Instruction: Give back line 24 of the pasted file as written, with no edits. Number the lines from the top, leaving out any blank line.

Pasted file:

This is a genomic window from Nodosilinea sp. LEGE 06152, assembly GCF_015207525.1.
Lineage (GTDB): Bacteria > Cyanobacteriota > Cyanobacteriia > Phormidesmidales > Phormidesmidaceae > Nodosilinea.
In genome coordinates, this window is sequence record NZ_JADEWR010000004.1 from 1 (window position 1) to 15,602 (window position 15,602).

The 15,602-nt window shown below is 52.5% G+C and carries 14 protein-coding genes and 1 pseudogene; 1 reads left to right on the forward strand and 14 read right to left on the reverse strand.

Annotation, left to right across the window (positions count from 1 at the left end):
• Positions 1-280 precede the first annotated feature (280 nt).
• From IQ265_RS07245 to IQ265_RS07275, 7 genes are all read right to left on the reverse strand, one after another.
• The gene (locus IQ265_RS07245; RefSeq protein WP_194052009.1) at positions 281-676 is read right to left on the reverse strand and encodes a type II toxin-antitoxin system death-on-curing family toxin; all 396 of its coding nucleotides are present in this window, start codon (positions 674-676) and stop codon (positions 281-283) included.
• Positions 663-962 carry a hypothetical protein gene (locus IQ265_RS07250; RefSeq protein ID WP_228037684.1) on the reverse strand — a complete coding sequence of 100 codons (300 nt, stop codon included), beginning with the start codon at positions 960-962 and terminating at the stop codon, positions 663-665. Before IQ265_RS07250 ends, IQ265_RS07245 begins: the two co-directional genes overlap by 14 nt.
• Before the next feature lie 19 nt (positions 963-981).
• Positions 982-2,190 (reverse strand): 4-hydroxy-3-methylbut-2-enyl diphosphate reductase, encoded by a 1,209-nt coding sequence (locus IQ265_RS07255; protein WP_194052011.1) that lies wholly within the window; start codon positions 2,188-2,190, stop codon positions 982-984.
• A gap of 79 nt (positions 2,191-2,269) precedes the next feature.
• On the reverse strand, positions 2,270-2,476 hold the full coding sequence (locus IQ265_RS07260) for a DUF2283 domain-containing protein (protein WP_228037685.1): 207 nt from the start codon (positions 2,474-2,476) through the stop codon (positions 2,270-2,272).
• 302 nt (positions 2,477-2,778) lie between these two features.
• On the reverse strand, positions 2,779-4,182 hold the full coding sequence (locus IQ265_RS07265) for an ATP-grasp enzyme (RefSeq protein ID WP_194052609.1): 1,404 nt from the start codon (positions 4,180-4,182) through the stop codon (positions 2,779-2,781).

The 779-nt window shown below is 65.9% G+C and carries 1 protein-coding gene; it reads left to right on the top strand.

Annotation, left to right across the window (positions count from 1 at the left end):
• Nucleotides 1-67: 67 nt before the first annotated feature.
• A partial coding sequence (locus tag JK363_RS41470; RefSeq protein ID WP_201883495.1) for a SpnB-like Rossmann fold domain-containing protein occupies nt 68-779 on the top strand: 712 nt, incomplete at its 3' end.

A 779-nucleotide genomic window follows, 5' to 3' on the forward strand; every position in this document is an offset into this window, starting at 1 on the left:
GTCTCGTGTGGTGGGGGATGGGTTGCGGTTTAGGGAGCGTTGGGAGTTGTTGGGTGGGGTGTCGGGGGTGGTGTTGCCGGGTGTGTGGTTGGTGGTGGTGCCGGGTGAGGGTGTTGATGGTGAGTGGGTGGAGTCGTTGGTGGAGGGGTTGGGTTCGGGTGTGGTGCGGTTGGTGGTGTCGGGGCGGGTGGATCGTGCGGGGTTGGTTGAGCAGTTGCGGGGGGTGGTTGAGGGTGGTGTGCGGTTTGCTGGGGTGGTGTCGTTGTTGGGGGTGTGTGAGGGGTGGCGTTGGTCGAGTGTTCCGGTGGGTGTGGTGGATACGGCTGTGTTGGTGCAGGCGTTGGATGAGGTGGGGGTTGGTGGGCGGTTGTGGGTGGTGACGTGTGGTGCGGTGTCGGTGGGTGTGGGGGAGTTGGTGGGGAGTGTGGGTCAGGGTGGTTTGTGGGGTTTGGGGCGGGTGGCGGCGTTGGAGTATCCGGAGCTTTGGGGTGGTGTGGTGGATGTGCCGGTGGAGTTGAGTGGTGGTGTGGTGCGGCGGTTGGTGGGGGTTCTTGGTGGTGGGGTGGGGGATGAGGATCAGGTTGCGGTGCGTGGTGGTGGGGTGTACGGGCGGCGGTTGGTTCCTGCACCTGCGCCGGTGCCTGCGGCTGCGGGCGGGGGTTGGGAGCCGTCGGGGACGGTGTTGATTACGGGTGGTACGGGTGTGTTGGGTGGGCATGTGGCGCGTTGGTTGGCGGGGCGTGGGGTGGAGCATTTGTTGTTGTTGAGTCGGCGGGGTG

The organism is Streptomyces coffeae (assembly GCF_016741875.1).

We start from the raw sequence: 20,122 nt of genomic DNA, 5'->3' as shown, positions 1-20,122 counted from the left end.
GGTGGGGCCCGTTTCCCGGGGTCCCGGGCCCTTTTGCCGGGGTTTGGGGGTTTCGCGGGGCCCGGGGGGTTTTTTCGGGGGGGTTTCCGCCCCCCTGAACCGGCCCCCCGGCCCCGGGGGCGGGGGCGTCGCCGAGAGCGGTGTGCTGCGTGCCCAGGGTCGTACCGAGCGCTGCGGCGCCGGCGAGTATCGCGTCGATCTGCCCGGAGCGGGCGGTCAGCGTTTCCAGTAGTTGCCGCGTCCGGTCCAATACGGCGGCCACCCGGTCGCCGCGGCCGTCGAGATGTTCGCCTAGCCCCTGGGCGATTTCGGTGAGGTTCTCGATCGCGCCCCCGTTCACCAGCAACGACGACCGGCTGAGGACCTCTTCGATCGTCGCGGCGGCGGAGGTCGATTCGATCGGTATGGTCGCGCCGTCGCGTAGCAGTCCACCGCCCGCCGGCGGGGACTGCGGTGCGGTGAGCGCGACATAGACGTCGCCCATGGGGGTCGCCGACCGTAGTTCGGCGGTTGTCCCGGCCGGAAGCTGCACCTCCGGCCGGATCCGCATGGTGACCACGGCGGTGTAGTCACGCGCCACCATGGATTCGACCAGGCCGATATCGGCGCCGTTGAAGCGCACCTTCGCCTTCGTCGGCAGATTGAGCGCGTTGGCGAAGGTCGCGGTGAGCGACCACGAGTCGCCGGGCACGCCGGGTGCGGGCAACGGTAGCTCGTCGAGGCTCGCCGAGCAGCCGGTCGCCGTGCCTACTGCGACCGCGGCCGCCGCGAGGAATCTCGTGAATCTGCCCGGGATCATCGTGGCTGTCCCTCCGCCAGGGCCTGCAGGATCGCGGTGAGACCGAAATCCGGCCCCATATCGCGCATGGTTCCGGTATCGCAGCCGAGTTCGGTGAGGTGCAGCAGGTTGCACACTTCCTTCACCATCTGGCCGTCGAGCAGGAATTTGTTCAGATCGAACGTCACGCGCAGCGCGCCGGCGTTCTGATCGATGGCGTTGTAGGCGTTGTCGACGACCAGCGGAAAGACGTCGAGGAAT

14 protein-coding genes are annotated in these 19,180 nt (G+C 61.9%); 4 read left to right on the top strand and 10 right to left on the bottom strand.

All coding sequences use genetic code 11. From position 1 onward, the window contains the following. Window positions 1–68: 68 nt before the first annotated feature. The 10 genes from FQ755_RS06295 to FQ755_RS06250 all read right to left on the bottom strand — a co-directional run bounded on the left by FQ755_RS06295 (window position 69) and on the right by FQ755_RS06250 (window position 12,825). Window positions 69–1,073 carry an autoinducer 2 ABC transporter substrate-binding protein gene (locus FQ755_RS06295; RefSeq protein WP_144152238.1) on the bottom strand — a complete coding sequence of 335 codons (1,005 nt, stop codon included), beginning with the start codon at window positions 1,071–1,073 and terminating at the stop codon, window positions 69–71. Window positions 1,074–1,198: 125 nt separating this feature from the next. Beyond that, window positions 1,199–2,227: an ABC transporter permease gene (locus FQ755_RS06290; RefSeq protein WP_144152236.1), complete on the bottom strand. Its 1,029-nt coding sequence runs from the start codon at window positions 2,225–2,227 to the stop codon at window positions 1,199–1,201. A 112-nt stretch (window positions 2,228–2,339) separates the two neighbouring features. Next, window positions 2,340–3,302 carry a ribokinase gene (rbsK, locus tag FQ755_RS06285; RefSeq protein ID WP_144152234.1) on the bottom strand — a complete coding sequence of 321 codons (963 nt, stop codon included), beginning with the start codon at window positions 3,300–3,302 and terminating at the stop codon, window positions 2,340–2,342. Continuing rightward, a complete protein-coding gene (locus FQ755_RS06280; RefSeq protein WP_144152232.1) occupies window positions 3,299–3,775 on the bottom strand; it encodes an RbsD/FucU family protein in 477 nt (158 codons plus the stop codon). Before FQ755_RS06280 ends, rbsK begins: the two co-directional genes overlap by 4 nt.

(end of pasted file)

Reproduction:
GGTGGGGCCCGTTTCCCGGGGTCCCGGGCCCTTTTGCCGGGGTTTGGGGGTTTCGCGGGGCCCGGGGGGTTTTTTCGGGGGGGTTTCCGCCCCCCTGAACCGGCCCCCCGGCCCCGGGGGCGGGGGCGTCGCCGAGAGCGGTGTGCTGCGTGCCCAGGGTCGTACCGAGCGCTGCGGCGCCGGCGAGTATCGCGTCGATCTGCCCGGAGCGGGCGGTCAGCGTTTCCAGTAGTTGCCGCGTCCGGTCCAATACGGCGGCCACCCGGTCGCCGCGGCCGTCGAGATGTTCGCCTAGCCCCTGGGCGATTTCGGTGAGGTTCTCGATCGCGCCCCCGTTCACCAGCAACGACGACCGGCTGAGGACCTCTTCGATCGTCGCGGCGGCGGAGGTCGATTCGATCGGTATGGTCGCGCCGTCGCGTAGCAGTCCACCGCCCGCCGGCGGGGACTGCGGTGCGGTGAGCGCGACATAGACGTCGCCCATGGGGGTCGCCGACCGTAGTTCGGCGGTTGTCCCGGCCGGAAGCTGCACCTCCGGCCGGATCCGCATGGTGACCACGGCGGTGTAGTCACGCGCCACCATGGATTCGACCAGGCCGATATCGGCGCCGTTGAAGCGCACCTTCGCCTTCGTCGGCAGATTGAGCGCGTTGGCGAAGGTCGCGGTGAGCGACCACGAGTCGCCGGGCACGCCGGGTGCGGGCAACGGTAGCTCGTCGAGGCTCGCCGAGCAGCCGGTCGCCGTGCCTACTGCGACCGCGGCCGCCGCGAGGAATCTCGTGAATCTGCCCGGGATCATCGTGGCTGTCCCTCCGCCAGGGCCTGCAGGATCGCGGTGAGACCGAAATCCGGCCCCATATCGCGCATGGTTCCGGTATCGCAGCCGAGTTCGGTGAGGTGCAGCAGGTTGCACACTTCCTTCACCATCTGGCCGTCGAGCAGGAATTTGTTCAGATCGAACGTCACGCGCAGCGCGCCGGCGTTCTGATCGATGGCGTTGTAGGCGTTGTCGACGACCAGCGGAAAGACGTCGAGGAAT